was on a bench in the park which surrounds the courthouse. Facing the court house on
three sides there are as many churches the most imposing of which is the “First
Presbyterian”. This edifice I will show you later on paper as it was the subject of my first
picture. I next snapped the court house from the green in front and next took a picture of a
large and antiquated cannon, having Walter and Chester on either side.

1903 trip 2

From there we went to the City Hall which overlooks the river. This building has an
unfinished portion, not being any farther advanced than the rafters inside. We climbed up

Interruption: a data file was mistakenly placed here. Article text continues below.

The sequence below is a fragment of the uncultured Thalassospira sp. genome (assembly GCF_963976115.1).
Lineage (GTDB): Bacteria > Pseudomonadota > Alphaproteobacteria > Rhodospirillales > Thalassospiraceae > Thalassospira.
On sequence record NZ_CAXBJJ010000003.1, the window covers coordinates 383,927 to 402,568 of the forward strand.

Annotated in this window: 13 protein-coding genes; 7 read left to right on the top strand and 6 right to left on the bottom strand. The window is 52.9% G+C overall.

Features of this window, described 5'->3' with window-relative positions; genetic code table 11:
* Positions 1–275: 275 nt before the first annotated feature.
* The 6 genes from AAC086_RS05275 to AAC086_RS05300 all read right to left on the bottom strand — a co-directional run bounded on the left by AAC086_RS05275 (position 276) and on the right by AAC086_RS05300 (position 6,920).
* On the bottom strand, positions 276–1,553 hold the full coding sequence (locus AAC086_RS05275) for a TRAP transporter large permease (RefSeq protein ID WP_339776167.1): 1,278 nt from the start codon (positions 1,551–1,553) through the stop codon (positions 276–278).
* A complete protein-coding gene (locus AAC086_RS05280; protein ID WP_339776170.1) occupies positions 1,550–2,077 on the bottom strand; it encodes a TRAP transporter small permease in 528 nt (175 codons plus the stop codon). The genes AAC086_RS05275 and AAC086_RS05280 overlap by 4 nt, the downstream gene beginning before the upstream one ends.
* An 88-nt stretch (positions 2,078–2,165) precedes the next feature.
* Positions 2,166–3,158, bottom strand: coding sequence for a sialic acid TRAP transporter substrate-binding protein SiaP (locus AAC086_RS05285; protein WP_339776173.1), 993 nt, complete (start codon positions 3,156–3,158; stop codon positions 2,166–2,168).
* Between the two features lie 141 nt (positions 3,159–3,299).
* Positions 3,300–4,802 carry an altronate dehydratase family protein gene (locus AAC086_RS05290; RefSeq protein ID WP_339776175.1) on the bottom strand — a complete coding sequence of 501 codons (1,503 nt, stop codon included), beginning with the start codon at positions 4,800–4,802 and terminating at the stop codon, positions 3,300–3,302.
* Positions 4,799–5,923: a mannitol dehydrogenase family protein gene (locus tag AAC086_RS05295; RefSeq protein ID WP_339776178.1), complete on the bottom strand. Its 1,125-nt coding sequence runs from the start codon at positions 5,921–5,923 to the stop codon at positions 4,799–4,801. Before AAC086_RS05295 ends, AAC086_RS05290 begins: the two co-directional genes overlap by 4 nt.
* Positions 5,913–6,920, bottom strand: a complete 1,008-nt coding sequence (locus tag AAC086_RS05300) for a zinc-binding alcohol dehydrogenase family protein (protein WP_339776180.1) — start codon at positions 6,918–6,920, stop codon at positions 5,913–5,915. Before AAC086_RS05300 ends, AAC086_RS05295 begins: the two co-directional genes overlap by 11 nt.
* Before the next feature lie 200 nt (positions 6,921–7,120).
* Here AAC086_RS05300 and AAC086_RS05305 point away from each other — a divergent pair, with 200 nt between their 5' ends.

these, and ladders, until we reached the highest, which commanded a good view of the St
Lawrence with Morristown on the opposite shore and here I took two pictures. We then
returned to the hotel where we waited for our “Victrola” to arrive and take us to the depot
en-route for “Athens.” This came along in due course and at 4 o’clock we found ourselves
on the train and in motion. 50 minutes ride over an uninteresting country brought us to
Athens, and then a five mile ride over a rough and hilly course landed us at the lakeside
and the “Inn.” We immediately reversed the usual order of things and “undressed for
dinner.” You can imagine me at home in my blue flannel shirt and corresponding togs and
doing the third meal if the day the fullest kind of justice. After sitting down awhile I retired
to my boudior and commenced this letter, going to sleep once over it and giving it up as a